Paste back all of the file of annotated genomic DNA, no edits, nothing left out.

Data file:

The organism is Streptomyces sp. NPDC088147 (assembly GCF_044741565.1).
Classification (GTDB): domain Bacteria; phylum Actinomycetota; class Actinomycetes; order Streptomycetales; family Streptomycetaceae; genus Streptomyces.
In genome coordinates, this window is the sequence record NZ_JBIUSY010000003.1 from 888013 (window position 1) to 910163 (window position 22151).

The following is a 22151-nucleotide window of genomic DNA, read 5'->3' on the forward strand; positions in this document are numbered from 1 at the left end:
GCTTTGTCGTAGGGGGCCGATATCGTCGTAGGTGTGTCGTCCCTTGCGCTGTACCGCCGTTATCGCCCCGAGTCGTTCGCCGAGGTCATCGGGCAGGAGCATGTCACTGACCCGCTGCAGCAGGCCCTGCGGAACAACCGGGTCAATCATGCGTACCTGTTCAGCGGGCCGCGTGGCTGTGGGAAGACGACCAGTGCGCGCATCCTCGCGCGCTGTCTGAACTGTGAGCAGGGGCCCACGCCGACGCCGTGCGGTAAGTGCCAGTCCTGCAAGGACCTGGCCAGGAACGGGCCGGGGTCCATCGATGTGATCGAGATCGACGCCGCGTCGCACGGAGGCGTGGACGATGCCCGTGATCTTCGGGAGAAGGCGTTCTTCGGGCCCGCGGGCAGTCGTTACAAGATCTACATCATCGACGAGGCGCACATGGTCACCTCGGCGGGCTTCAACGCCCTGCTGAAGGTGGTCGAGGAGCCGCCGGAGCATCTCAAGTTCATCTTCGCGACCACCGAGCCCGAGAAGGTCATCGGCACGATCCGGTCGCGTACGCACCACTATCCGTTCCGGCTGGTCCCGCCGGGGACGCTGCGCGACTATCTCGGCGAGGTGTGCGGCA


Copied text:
The organism is Streptomyces sp. NPDC088147 (assembly GCF_044741565.1).
Classification (GTDB): domain Bacteria; phylum Actinomycetota; class Actinomycetes; order Streptomycetales; family Streptomycetaceae; genus Streptomyces.
In genome coordinates, this window is the sequence record NZ_JBIUSY010000003.1 from 888013 (window position 1) to 910163 (window position 22151).

The following is a 22151-nucleotide window of genomic DNA, read 5'->3' on the forward strand; positions in this document are numbered from 1 at the left end:
GCTTTGTCGTAGGGGGCCGATATCGTCGTAGGTGTGTCGTCCCTTGCGCTGTACCGCCGTTATCGCCCCGAGTCGTTCGCCGAGGTCATCGGGCAGGAGCATGTCACTGACCCGCTGCAGCAGGCCCTGCGGAACAACCGGGTCAATCATGCGTACCTGTTCAGCGGGCCGCGTGGCTGTGGGAAGACGACCAGTGCGCGCATCCTCGCGCGCTGTCTGAACTGTGAGCAGGGGCCCACGCCGACGCCGTGCGGTAAGTGCCAGTCCTGCAAGGACCTGGCCAGGAACGGGCCGGGGTCCATCGATGTGATCGAGATCGACGCCGCGTCGCACGGAGGCGTGGACGATGCCCGTGATCTTCGGGAGAAGGCGTTCTTCGGGCCCGCGGGCAGTCGTTACAAGATCTACATCATCGACGAGGCGCACATGGTCACCTCGGCGGGCTTCAACGCCCTGCTGAAGGTGGTCGAGGAGCCGCCGGAGCATCTCAAGTTCATCTTCGCGACCACCGAGCCCGAGAAGGTCATCGGCACGATCCGGTCGCGTACGCACCACTATCCGTTCCGGCTGGTCCCGCCGGGGACGCTGCGCGACTATCTCGGCGAGGTGTGCGGCA